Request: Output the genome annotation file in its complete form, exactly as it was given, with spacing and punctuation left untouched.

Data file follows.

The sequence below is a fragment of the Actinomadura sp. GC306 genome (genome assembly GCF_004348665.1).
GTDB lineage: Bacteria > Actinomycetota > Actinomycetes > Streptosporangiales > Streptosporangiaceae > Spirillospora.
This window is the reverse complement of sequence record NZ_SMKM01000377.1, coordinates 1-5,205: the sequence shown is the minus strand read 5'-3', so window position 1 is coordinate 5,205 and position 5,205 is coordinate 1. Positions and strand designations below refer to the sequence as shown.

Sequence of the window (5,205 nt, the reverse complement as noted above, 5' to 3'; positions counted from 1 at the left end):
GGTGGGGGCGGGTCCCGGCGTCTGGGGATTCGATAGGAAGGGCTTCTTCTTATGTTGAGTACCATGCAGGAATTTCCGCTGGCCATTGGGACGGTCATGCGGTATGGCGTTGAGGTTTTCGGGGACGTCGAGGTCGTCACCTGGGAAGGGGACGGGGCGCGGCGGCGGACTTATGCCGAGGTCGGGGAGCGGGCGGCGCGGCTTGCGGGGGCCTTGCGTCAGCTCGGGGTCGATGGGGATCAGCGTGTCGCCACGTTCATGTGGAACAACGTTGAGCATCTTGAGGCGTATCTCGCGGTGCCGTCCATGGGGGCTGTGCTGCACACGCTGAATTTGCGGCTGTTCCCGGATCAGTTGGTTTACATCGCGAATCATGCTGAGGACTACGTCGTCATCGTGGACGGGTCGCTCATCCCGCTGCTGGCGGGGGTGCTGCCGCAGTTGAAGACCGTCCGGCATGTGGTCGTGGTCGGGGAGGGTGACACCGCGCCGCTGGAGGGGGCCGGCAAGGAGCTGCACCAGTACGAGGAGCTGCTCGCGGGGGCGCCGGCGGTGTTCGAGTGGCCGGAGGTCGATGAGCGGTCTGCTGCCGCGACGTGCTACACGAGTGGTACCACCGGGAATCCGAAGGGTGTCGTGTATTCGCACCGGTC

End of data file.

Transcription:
The sequence below is a fragment of the Actinomadura sp. GC306 genome (genome assembly GCF_004348665.1).
GTDB lineage: Bacteria > Actinomycetota > Actinomycetes > Streptosporangiales > Streptosporangiaceae > Spirillospora.
This window is the reverse complement of sequence record NZ_SMKM01000377.1, coordinates 1-5,205: the sequence shown is the minus strand read 5'-3', so window position 1 is coordinate 5,205 and position 5,205 is coordinate 1. Positions and strand designations below refer to the sequence as shown.

Sequence of the window (5,205 nt, the reverse complement as noted above, 5' to 3'; positions counted from 1 at the left end):
GGTGGGGGCGGGTCCCGGCGTCTGGGGATTCGATAGGAAGGGCTTCTTCTTATGTTGAGTACCATGCAGGAATTTCCGCTGGCCATTGGGACGGTCATGCGGTATGGCGTTGAGGTTTTCGGGGACGTCGAGGTCGTCACCTGGGAAGGGGACGGGGCGCGGCGGCGGACTTATGCCGAGGTCGGGGAGCGGGCGGCGCGGCTTGCGGGGGCCTTGCGTCAGCTCGGGGTCGATGGGGATCAGCGTGTCGCCACGTTCATGTGGAACAACGTTGAGCATCTTGAGGCGTATCTCGCGGTGCCGTCCATGGGGGCTGTGCTGCACACGCTGAATTTGCGGCTGTTCCCGGATCAGTTGGTTTACATCGCGAATCATGCTGAGGACTACGTCGTCATCGTGGACGGGTCGCTCATCCCGCTGCTGGCGGGGGTGCTGCCGCAGTTGAAGACCGTCCGGCATGTGGTCGTGGTCGGGGAGGGTGACACCGCGCCGCTGGAGGGGGCCGGCAAGGAGCTGCACCAGTACGAGGAGCTGCTCGCGGGGGCGCCGGCGGTGTTCGAGTGGCCGGAGGTCGATGAGCGGTCTGCTGCCGCGACGTGCTACACGAGTGGTACCACCGGGAATCCGAAGGGTGTCGTGTATTCGCACCGGTC